Using Teach-Back to Understand Participant Behavioral Self-Monitoring Skills Across Health Literacy Level and Behavioral Condition

J Nutr Educ Behav. 2016 Jan;48(1):20-26.e1. doi: 10.1016/j.jneb.2015.08.012. Epub 2015 Dec 10.


Objective: To assess differences, by health literacy status and behavioral condition, in participants' abilities to self-monitor behaviors accurately and recall key behavioral messages using data from a teach-back call.

Design: Cross-sectional.

Setting: Rural, southwestern Virginia.

Participants: Adults (n = 301). The majority were female (81.1%), 31.9% had a high school education or less, 66.1% earned < $25,000/y, and 32.9% were low health literate.

Intervention: First class session of 2 community-based behavioral interventions: SIPsmartER (reduce sugar-sweetened beverage intake) or MoveMore (increase physical activity).

Main outcome measures: Reported accuracy of behavioral diary completion, proportion of behavioral messages recalled during the first round of teach-back, and rounds of teach-back.

Analysis: Descriptive statistics and generalized linear model.

Results: Low health literate participants were significantly less accurate in diary completion (P < .001), recalled fewer behavioral messages correctly (P < .001), and needed more rounds of teach-back (P < .001) than high health literate participants. Compared with SIPsmartER participants, MoveMore participants more accurately completed diaries (P = .001) but recalled a lower proportion of behavioral messages correctly (P < .001) and required more rounds of teach-back (P < .001).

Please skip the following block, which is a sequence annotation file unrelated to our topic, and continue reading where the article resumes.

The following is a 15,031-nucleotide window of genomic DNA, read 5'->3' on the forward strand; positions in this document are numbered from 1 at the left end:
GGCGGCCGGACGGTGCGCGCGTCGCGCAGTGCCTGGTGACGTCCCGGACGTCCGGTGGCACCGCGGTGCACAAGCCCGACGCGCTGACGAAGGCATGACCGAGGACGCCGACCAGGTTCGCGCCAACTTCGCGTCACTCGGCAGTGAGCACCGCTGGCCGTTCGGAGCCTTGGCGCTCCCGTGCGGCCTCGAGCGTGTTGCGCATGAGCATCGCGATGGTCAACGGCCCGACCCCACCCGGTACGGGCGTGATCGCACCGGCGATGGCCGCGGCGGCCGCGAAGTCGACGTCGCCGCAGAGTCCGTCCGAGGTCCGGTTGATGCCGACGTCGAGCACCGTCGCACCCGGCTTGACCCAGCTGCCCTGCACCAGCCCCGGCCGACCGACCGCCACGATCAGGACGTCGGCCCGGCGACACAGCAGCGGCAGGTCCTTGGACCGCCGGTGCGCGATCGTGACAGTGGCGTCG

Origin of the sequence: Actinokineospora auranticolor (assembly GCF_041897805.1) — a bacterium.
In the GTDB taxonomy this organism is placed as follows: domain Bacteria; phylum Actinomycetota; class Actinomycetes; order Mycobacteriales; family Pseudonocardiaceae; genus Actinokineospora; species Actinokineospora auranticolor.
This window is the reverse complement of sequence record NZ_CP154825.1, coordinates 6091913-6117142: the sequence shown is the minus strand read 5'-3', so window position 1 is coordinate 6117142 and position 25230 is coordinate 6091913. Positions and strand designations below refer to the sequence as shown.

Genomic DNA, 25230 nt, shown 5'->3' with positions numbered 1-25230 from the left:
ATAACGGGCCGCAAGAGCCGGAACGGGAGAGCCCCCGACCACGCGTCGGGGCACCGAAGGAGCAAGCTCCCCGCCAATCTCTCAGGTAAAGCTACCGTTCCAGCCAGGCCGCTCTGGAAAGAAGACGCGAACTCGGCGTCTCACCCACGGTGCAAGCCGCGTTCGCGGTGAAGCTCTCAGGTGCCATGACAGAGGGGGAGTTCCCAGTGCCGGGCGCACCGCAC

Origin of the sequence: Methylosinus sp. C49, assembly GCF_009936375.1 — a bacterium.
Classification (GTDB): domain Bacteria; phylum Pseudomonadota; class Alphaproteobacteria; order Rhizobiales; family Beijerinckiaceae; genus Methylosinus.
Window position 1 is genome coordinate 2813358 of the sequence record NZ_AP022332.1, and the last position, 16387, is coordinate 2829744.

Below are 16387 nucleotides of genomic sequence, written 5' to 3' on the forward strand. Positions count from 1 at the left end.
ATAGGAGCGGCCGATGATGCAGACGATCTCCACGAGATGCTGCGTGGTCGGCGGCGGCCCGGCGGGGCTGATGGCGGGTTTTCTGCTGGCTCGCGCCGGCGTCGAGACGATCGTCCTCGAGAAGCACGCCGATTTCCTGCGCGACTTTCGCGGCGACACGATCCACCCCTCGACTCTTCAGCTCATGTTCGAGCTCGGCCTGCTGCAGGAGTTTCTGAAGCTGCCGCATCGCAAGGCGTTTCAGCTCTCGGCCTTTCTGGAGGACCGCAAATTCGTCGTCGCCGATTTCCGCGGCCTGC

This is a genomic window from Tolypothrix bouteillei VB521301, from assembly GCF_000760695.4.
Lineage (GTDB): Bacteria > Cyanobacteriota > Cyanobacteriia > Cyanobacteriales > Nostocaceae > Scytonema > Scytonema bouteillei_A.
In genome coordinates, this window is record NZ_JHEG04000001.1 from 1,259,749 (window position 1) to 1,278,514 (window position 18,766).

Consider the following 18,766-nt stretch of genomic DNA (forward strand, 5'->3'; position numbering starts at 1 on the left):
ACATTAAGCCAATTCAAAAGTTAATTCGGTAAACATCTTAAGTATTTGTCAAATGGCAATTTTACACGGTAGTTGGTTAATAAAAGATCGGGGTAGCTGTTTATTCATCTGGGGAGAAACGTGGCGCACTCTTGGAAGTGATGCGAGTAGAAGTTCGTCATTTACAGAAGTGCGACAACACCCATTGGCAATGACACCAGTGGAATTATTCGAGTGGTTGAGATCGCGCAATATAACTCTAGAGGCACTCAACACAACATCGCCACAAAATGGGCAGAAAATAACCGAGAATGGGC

Conclusions and implications: Health literacy status and behavioral target affect the ability to self-monitor and recall key concepts. Researchers should consider using teach-back early in the intervention to assess and reinforce participants' ability to self-monitor.

Keywords: beverages; health literacy; physical activity; self-report.

Publication types

  • Research Support, N.I.H., Extramural

MeSH terms

  • Adult
  • Beverages / statistics & numerical data
  • Female
  • Health Behavior*
  • Health Knowledge, Attitudes, Practice*
  • Health Literacy / methods*
  • Humans
  • Male
  • Middle Aged
  • Motor Activity
  • Virginia